The Office of Tax Simplification (OTS) has recently published an online survey to gather information about people's views of inheritance tax. While the OTS is not interested in tax rates or tax reliefs, but rather in how we are asked to report and pay the tax, it was quickly followed by a report by the think-tank Resolution Foundation. This suggests that any inter-generational gap in wealth could be corrected via an overhaul of inheritance tax, including a tightening up of reliefs for land and rural businesses.

Inheritance tax is payable at 40% on the value of what you own when you die.

However, if you own agricultural or business property, for example farmland or an interest in a business, then agricultural property relief and/or business property relief may apply to reduce the value of the assets for inheritance tax by 50% or 100%, depending on how the assets are held.

These are therefore valuable reliefs for land and rural businesses. You should take advice to ensure that your assets qualify. The reliefs depend upon how ownership is structured and what the assets are used for. These reliefs allow rural businesses to be passed on to your family and to continue running, without having to be sold to pay an inheritance tax bill. They also allow an inheritance tax-efficient restructuring of a business.

You should consider whether it would be wise to bank the inheritance tax reliefs while they are (still) available, particularly if you are looking to restructure the business, for example if a new partner or shareholder is coming on board, or if someone is retiring from the business.

Banking the reliefs

You can bank the reliefs in one of two ways:-

  1. Make a lifetime gift to your beneficiaries. You may wish to do this via a restructure, for example by taking someone into the business and giving them your interest. The reliefs can allow you to do that without inheritance tax. If the reliefs were later to be lost, then so long as you survive for seven years after making the gift, their value will be removed from your estate for inheritance tax and they will still have passed on to your beneficiaries inheritance tax-free.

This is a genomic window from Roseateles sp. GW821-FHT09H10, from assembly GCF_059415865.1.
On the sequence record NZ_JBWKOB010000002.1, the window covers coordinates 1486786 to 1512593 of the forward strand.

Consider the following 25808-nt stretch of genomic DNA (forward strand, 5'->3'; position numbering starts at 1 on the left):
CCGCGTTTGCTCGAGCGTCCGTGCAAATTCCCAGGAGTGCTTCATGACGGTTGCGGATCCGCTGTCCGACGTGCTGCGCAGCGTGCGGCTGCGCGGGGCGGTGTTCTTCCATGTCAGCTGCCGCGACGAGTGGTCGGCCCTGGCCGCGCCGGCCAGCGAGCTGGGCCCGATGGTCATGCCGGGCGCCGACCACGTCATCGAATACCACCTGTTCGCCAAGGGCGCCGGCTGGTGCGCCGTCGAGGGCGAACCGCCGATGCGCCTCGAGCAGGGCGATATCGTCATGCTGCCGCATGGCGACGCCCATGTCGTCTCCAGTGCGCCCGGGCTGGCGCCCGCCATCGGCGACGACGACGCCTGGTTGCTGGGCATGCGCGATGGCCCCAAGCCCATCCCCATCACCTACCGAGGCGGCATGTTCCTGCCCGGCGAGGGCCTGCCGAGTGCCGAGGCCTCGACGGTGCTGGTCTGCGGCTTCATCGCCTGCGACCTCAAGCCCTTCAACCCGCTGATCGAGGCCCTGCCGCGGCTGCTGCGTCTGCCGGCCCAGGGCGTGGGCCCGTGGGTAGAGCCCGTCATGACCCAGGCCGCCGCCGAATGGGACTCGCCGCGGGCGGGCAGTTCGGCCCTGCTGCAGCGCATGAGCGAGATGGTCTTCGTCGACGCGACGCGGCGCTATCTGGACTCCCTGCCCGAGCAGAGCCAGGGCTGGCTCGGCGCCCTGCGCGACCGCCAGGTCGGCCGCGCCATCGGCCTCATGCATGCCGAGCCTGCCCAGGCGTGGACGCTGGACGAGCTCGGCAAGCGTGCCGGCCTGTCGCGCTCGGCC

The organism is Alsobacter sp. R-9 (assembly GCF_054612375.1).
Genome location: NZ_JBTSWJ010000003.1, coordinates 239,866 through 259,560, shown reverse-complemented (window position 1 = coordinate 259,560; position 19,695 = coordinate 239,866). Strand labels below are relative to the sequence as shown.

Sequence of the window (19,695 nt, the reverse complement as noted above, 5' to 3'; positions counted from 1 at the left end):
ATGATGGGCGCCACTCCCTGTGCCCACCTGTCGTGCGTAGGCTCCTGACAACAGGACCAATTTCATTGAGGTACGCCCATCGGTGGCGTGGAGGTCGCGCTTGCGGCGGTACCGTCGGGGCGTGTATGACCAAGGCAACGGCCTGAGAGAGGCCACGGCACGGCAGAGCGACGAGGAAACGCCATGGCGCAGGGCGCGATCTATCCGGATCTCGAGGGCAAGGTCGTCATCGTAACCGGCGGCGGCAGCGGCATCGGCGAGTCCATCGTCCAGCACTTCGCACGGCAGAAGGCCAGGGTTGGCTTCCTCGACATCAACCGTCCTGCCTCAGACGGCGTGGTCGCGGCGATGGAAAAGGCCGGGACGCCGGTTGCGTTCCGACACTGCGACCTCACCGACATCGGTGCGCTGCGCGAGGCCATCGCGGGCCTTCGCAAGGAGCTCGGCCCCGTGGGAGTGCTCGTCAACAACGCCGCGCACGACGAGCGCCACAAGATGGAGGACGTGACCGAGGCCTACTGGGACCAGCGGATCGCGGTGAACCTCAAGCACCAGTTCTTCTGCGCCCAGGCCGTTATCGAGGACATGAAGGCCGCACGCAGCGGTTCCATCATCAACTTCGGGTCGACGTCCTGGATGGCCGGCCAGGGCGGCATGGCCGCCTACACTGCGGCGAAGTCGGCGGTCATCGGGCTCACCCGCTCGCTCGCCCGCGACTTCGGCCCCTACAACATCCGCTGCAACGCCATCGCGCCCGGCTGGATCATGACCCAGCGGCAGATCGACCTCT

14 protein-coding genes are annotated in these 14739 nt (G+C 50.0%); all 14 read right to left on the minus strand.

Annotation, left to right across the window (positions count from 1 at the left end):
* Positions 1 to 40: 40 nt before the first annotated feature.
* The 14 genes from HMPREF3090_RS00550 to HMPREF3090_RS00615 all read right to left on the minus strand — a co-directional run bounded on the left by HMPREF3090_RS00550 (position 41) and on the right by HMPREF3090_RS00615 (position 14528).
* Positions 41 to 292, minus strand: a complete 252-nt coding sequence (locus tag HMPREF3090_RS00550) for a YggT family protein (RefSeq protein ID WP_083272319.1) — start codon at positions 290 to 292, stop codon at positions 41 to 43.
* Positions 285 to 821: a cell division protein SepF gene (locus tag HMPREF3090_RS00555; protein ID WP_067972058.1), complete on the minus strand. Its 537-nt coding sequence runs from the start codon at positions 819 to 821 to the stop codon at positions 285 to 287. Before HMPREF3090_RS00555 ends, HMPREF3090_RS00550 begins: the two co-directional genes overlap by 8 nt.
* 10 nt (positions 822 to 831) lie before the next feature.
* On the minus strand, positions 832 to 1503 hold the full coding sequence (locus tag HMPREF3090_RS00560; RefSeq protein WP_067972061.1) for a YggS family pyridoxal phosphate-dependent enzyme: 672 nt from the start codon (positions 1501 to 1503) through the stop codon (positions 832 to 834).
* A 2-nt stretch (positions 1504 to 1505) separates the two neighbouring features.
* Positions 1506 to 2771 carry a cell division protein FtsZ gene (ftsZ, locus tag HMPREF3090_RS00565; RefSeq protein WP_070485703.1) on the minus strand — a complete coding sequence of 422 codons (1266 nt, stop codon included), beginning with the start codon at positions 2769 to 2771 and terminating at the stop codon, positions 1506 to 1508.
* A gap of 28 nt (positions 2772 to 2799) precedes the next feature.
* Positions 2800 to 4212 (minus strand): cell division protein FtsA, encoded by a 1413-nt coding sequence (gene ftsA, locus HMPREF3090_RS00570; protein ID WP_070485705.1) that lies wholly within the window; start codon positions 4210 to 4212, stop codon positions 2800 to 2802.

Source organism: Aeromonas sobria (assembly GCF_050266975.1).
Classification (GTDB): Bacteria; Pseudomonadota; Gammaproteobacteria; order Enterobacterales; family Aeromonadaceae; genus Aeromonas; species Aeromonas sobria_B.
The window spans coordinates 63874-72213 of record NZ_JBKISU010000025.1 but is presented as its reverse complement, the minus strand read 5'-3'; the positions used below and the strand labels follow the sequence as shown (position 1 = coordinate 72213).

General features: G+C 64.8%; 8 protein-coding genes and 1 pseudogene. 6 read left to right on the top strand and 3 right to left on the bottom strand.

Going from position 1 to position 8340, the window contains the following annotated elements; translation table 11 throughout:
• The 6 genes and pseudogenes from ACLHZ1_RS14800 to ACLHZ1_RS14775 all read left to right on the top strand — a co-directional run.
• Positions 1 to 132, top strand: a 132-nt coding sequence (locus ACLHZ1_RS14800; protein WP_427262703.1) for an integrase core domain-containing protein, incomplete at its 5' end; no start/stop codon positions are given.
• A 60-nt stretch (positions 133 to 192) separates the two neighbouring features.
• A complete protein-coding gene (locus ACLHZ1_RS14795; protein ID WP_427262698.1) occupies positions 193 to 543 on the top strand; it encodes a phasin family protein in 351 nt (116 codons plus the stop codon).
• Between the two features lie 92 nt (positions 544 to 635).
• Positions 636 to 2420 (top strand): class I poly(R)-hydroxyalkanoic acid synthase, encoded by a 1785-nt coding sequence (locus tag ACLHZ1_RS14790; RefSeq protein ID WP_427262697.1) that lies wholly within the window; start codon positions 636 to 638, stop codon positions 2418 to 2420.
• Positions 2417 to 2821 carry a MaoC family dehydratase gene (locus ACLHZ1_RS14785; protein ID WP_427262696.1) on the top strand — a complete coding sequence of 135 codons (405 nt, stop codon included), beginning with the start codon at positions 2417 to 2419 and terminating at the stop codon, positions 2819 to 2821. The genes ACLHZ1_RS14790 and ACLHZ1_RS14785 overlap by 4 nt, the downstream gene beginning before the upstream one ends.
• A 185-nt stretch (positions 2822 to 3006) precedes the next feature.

2. Make a lifetime gift to a trust. Given the nature of business assets you may not feel comfortable about passing these directly into the hands of individuals, for example in case they prove to be unable to drive the business forward. You could instead protect the assets from such risks by passing it to a trust. When you make a gift to a trust you are restricted to gifting a value of £325,000 every seven years but if the inheritance tax reliefs apply, then there is no such restriction.

Changes in the reliefs

There may be something to be said for using or banking the reliefs as they are now, in case they are later reduced or removed. If you have concerns about needing to retain access to the assets during your lifetime, you can use your will to plan for after your death and seek to take advantage of the reliefs. However, this would not "bank" the existing reliefs in the same way as lifetime gifts, as it is the relief system (if any) at the time of death that would apply.


You should give careful consideration to the availability and potential use of the inheritance tax reliefs for your land and rural business.

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